District of the Month: Tingwall, Whiteness and Weisdale
by Alastair Hamilton -
Every month, we look at what each district in our islands can offer for new residents. This month, we visit Tingwall, Whiteness and Weisdale, three adjoining parts of Shetland's central mainland.
Tingwall was the site of the Norse parliament; the word is from the same root as Tynwald, today's Manx parliament. Tingwall is set in a broad, shallow valley that's open to inlets of the North Sea at its northern end and of the Atlantic at its southern end. The land is quite fertile, with a number of crofts and small farms.
There's a primary school and a modern, well-supported community hall, which is the setting for lively monthly debates on topics ranging – this season – from politics to the merits of beards. These are run by the Althing Social Group, and they're well attended, not only because of the wit and wisdom on offer but also thanks to the delicious bannocks, home-baked cakes and tea that are served before the debate is thrown open to the floor. Tingwall also boasts a 9-hole golf course, beautifully set by the Lochs of Asta and Tingwall, and there's another, 18-hole course just a mile or so to the east at Dale; there's also a garden centre.
Whiteness lies to the west of Tingwall, separated from it by a low ridge of hills, and its main feature is the long, narrow peninsula that gives the area its name. From the main road, there are spectacular views over Whiteness, Strom Ness and the islands that lie beyond. Around the Loch of Strom, it's a gentle, intimate landscape; and this is also the venue for Shetland's enthusiastic community of model yachtspeople.
Whiteness has two shops, one of them a small supermarket with a filling station, and there is also a primary school – which also serves Weisdale – and Strom Park, home to the Whitedale football team that plays in Shetland competitions.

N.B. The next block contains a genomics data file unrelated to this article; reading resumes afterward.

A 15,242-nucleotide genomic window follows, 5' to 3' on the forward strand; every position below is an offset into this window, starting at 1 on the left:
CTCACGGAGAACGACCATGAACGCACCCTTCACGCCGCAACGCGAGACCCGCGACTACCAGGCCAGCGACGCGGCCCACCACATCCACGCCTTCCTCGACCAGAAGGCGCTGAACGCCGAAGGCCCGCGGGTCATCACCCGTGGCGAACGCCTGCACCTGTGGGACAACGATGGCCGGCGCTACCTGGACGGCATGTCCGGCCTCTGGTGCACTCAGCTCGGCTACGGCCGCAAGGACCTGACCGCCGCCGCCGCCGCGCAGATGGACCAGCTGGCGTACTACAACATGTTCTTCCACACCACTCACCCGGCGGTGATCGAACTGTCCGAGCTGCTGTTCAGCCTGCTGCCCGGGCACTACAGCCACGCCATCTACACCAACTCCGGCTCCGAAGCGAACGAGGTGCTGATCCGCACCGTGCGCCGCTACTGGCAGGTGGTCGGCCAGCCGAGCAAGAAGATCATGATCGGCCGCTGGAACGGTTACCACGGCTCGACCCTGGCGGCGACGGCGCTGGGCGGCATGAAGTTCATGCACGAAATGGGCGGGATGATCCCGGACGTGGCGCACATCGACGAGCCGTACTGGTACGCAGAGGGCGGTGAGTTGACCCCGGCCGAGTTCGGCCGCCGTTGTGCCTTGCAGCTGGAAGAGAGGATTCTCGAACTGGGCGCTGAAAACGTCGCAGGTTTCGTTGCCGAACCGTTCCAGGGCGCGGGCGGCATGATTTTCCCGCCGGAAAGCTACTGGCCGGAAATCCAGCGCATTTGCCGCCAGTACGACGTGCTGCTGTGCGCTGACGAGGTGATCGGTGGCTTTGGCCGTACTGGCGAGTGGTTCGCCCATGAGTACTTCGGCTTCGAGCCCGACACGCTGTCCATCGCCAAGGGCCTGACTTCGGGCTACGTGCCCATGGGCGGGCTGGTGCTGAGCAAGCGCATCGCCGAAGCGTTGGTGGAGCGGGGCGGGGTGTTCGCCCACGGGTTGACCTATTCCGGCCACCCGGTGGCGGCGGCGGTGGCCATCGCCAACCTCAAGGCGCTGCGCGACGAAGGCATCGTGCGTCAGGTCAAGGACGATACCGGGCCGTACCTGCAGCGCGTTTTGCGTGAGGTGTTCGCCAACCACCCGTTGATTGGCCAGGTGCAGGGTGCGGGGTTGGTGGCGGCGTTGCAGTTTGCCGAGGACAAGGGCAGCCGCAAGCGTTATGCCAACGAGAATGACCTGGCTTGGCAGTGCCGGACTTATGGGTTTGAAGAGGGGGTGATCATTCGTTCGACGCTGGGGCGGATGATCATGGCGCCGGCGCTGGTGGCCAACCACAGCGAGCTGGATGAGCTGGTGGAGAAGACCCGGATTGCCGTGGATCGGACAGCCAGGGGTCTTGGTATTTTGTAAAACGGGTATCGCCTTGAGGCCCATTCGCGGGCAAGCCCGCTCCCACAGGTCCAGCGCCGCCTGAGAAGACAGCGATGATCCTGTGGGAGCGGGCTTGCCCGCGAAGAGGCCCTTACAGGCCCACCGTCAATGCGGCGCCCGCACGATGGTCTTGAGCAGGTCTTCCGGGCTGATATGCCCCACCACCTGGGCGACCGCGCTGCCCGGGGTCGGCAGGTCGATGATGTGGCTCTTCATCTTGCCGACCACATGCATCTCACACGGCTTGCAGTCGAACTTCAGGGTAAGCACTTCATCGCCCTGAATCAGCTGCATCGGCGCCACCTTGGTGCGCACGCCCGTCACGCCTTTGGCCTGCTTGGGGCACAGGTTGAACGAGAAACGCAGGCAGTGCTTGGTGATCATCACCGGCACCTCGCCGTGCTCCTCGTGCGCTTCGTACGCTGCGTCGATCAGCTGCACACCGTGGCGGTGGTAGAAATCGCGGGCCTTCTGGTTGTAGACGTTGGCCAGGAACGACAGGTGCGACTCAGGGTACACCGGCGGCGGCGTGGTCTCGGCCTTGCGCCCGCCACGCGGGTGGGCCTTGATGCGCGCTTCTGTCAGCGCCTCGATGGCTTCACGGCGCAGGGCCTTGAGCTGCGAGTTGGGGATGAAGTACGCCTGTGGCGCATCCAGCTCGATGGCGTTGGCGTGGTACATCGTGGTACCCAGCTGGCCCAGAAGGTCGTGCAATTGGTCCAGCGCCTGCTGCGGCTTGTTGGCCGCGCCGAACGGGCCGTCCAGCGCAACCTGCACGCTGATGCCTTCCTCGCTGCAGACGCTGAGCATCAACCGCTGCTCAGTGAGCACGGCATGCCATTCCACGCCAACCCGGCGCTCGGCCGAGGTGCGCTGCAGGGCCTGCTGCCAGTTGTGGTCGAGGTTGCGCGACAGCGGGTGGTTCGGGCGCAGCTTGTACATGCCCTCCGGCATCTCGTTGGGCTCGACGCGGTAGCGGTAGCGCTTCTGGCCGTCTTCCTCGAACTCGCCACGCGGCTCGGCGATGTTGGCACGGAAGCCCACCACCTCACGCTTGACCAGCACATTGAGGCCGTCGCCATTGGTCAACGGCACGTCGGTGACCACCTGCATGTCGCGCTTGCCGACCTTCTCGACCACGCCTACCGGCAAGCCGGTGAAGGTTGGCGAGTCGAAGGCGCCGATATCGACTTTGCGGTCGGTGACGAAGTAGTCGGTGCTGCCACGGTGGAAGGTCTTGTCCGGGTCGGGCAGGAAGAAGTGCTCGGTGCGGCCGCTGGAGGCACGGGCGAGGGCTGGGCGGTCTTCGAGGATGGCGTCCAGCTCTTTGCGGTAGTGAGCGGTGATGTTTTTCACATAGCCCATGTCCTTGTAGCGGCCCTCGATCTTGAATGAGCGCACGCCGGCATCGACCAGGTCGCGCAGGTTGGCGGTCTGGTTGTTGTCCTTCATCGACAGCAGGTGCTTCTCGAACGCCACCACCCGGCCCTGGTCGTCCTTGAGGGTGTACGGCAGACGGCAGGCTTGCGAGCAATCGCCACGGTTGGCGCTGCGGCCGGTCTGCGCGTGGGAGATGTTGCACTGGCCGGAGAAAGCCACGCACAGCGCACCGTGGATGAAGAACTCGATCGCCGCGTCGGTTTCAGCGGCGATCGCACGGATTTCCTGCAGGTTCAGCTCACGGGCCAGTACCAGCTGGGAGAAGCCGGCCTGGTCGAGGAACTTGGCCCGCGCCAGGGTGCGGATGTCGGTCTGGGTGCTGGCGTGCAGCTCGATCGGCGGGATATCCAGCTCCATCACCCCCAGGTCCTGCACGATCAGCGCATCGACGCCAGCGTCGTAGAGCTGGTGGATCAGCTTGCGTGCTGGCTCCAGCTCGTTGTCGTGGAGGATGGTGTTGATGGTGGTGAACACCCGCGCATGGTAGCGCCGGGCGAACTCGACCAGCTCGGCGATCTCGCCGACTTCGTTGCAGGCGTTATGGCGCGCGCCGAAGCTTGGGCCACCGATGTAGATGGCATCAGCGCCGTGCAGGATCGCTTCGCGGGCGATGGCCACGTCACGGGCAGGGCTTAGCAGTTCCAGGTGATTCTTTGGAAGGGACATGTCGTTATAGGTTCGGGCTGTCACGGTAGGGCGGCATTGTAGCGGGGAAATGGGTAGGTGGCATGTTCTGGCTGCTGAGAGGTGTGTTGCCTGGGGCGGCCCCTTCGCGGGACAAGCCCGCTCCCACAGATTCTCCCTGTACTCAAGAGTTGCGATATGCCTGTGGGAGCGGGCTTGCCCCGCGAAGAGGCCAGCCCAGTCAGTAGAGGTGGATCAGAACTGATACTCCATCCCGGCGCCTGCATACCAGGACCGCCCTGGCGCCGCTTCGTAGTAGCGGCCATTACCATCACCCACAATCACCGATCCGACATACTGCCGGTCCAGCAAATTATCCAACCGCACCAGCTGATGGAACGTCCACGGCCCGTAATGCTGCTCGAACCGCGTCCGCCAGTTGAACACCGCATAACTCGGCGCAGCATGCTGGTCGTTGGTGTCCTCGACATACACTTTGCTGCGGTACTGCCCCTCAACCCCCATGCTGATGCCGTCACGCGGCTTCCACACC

Beyond the school, the main road continues northwards through Weisdale, another of the valleys that run north to south through the central mainland. The view is dominated to the west by the steep slopes of Weisdale Hill (260m/850"), but mellowed by lots of trees and shrubs around houses and by Shetland's largest tree plantations at Kergord, towards the north end. There, planting over the past century or so has produced a remarkable semi-wooded landscape, quite unlike any other part of Shetland. It's host to Britain's most northerly rookery, the occasional cuckoo and a woodland ecosystem, complete with bluebells and foxgloves. Although the main constraint on woodland in Shetland is not weather but grazing sheep, it helps that Weisdale is less affected than some parts of Shetland by salty gales. Local gardeners appreciate that, too.
Just south of the plantations is the old Weisdale Mill, which has been converted into an art gallery, Bonhoga. It offers exhibitions by local and visiting artists, a gift shop and a delightful conservatory café from which it's sometimes possible to spot a heron or an otter in the stream below.
All three areas have seen new house-building over recent decades, helped by the fact that almost everywhere in the district is between ten and twenty minutes from Lerwick on an excellent road. Between them, Tingwall, Whiteness and Weisdale offer some very attractive options as places to live, with friendly communities; beautiful landscapes and seascapes; and easy access to all other parts of Shetland. Everywhere, there are opportunities for walking, fishing or boating in sheltered voes and sounds.
Posted in: Exploring Shetland